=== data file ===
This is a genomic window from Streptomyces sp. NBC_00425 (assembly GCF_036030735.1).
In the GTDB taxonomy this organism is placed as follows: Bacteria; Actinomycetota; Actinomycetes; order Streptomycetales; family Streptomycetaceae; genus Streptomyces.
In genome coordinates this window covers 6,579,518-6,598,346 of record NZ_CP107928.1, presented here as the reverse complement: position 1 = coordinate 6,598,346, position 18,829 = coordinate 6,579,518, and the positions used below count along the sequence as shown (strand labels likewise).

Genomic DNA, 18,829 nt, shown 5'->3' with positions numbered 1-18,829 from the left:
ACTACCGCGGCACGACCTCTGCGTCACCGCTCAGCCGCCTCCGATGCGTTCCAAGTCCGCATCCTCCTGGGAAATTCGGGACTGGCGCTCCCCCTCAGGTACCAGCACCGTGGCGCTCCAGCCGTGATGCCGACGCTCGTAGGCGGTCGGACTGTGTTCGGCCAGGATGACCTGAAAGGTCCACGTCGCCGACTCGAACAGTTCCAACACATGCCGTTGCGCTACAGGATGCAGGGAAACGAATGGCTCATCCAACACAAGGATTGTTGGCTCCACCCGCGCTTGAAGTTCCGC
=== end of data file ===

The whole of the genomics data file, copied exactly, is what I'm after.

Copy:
This is a genomic window from Streptomyces sp. NBC_00425 (assembly GCF_036030735.1).
In the GTDB taxonomy this organism is placed as follows: Bacteria; Actinomycetota; Actinomycetes; order Streptomycetales; family Streptomycetaceae; genus Streptomyces.
In genome coordinates this window covers 6,579,518-6,598,346 of record NZ_CP107928.1, presented here as the reverse complement: position 1 = coordinate 6,598,346, position 18,829 = coordinate 6,579,518, and the positions used below count along the sequence as shown (strand labels likewise).

Genomic DNA, 18,829 nt, shown 5'->3' with positions numbered 1-18,829 from the left:
ACTACCGCGGCACGACCTCTGCGTCACCGCTCAGCCGCCTCCGATGCGTTCCAAGTCCGCATCCTCCTGGGAAATTCGGGACTGGCGCTCCCCCTCAGGTACCAGCACCGTGGCGCTCCAGCCGTGATGCCGACGCTCGTAGGCGGTCGGACTGTGTTCGGCCAGGATGACCTGAAAGGTCCACGTCGCCGACTCGAACAGTTCCAACACATGCCGTTGCGCTACAGGATGCAGGGAAACGAATGGCTCATCCAACACAAGGATTGTTGGCTCCACCCGCGCTTGAAGTTCCGC